Glamour Vs. Charisma: Aviators Amelia Earhart And Pancho Barnes
Amelia Earhart was daring, adventurous, modern, and beautiful, among the 20th century’s most enduring icons. Sixty years after her disappearance, high-profile advertising campaigns for Apple and the Gap were still employing her image as a symbol of independence and glamour. A movie about her must have seemed like a sure thing. Yet Amelia is a critical and commercial disaster. What went wrong?
It would be easy to blame the project’s specifics. Director Mira Nair did, after all, manage to turn Thackeray’s lively satire into the ponderous, unwatchable Vanity Fair. A less earnest director or more creative script might have produced a more interesting Amelia, one less reliant on half-hearted soap opera and more focused on the challenges of early aviation. But the real problem may be Amelia Earhart herself.
In the 1920s and ’30s, “the aviatrix was the ultimate glamorous and daring modern woman,” notes Kristen Lubben in Amelia Earhart: Image and Icon, the catalog for a 2007 exhibition of Earhart images at the International Center of Photography. Earhart, of course, was the ultimate glamorous aviatrix. She achieved that status not because she was the best female pilot—many were better—but because she was media-savvy and able to embody the public’s multiple aspirations. She was feminist yet feminine, casual yet elegant, modern yet wholesome. “Hers is the healthy curiosity of the clean mind and the strong body and a challenging rebuke to those of us who have damned the youth of the land,” declared a 1928 essayist who saw her as an antidote to Jazz Age decadence. He concluded, “What a girl!” Such a glamorous figure makes an effective advertising icon but an emotionally flattened protagonist. She loses her individuality.
During her life, Earhart was transformed from a person into a persona—idealized, distant, and glamorous, her mythic allure heightened by the mystery of her disappearance. The more time passes, the more her individuality recedes. “She has become an increasingly abstract symbol—of the thrill and danger of adventure, of the possibilities for women, and of the courage to break with … conventional expectations,” writes Lubben. Eternally young, Earhart remains unblemished from the kind of eccentricity or controversy—or ordinary individual complexity—that could make her a compelling subject for a modern biopic. To preserve her glamour, Amelia must keep her at a distance, without flaws, doubts, or character development. We learn nothing of the struggles of her youth, her political commitments, or her limits as a pilot. She ends the film essentially the same as she began it—as an icon.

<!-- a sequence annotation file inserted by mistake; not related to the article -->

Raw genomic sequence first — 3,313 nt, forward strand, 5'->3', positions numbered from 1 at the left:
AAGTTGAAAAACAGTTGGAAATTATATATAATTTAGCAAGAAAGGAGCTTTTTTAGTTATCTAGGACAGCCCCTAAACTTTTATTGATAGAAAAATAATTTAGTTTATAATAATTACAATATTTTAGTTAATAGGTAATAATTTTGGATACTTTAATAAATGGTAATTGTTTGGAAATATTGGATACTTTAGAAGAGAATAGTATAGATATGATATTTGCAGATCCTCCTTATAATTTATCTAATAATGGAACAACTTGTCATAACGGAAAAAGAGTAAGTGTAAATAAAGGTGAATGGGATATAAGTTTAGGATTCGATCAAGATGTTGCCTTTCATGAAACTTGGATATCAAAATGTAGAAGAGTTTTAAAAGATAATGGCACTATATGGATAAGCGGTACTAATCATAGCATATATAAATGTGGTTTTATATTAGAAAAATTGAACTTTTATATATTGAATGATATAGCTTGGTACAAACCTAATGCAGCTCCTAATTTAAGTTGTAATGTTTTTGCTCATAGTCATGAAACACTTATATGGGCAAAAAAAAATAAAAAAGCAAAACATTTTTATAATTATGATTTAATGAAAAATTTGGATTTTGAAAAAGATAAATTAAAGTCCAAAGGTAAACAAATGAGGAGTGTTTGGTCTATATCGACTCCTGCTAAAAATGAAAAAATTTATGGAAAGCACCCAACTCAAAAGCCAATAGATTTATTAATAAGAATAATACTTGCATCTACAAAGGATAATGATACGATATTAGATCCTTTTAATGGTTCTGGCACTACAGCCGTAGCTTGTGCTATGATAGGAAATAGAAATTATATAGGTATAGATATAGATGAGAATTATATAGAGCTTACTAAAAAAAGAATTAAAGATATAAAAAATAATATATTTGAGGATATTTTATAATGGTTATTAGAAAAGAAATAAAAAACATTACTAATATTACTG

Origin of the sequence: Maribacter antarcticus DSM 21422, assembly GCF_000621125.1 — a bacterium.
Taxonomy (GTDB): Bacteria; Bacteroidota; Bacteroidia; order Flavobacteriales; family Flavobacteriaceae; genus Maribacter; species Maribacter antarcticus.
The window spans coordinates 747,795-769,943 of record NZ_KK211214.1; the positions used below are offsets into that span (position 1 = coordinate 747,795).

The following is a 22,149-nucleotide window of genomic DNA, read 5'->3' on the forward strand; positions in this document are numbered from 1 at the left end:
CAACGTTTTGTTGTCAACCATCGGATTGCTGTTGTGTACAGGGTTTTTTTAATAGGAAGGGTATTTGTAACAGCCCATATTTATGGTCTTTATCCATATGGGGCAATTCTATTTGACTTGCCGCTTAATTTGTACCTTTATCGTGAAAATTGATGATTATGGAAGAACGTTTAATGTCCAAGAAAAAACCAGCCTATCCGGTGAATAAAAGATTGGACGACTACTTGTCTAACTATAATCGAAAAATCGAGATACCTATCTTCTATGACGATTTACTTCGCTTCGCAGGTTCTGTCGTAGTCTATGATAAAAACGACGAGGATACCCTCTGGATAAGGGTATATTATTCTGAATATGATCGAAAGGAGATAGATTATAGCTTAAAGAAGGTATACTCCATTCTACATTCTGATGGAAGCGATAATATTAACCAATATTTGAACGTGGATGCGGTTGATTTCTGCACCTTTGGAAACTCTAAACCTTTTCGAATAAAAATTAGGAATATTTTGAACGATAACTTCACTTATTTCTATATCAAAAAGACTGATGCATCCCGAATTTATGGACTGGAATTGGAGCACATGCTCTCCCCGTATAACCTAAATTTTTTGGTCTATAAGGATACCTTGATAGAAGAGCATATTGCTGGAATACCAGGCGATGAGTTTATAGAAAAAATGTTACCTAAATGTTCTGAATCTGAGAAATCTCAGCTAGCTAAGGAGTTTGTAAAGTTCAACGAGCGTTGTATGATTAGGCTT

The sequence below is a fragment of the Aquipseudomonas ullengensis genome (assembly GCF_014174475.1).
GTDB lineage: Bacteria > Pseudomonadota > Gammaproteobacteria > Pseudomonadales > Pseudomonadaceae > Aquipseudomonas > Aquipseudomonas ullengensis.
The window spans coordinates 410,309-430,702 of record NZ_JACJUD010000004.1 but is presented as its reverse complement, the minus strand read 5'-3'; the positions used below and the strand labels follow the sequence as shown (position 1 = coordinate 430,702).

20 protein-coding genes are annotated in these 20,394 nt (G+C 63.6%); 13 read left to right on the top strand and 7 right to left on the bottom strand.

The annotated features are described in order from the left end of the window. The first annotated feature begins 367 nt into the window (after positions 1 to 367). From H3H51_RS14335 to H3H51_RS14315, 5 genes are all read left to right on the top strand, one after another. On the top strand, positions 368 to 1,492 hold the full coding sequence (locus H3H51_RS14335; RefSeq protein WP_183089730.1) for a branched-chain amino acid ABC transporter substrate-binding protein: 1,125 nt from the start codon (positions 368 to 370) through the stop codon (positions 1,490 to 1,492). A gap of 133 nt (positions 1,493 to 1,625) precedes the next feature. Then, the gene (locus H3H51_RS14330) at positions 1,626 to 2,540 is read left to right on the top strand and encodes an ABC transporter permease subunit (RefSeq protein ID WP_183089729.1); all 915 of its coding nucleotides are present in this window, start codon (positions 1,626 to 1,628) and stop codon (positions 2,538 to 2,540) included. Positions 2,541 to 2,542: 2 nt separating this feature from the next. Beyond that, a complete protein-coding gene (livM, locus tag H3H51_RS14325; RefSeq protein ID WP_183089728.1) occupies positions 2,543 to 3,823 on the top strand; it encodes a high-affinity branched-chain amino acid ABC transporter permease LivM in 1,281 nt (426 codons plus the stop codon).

Here, another recent film about a pioneering aviatrix presents a sharp contrast. Currently making the film-festival rounds and expected to air on public television in the spring, The Legend of Pancho Barnes and the Happy Bottom Riding Club is a straightforward documentary made on a tenth of Amelia’s production budget. Yet for all its still photos and talking heads, it is far more entertaining. While Amelia struggles against the glamour of its heroine, The Legend of Pancho Barnes is imbued with its protagonist’s charisma. The contrast between the two pilots, and the memories they left behind, illuminates the distinctions between these two often-conflated qualities.
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[Photo of Pancho Barnes (left), Amelia Earhart, and participants in 1929 Women's Air Derby © and courtesy of Pancho Barnes Trust Estate Archive.]